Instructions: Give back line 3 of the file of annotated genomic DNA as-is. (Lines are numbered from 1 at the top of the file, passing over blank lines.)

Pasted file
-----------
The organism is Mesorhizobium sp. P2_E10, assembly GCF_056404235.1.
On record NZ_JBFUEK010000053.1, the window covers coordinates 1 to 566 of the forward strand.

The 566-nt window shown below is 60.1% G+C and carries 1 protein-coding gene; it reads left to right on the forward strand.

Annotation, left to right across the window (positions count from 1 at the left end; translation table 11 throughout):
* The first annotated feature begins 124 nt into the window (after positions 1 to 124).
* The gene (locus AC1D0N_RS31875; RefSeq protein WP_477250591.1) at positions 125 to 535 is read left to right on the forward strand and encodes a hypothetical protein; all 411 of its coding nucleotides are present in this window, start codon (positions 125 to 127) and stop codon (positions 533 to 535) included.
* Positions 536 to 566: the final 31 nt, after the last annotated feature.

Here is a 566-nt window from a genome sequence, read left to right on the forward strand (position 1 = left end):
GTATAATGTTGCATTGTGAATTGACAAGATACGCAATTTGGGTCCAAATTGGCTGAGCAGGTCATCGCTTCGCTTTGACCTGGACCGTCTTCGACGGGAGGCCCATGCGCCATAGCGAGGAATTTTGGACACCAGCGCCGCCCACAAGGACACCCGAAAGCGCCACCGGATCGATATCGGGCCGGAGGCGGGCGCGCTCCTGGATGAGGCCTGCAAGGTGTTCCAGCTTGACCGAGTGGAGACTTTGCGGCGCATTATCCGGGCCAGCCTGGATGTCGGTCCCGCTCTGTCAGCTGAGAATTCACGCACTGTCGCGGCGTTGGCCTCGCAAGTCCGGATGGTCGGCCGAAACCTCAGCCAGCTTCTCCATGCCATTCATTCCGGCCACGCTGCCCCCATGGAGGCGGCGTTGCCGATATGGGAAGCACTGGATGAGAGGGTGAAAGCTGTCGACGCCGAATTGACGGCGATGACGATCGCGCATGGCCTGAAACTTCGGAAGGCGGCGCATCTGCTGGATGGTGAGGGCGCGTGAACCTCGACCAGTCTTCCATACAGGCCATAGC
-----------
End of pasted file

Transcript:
The 566-nt window shown below is 60.1% G+C and carries 1 protein-coding gene; it reads left to right on the forward strand.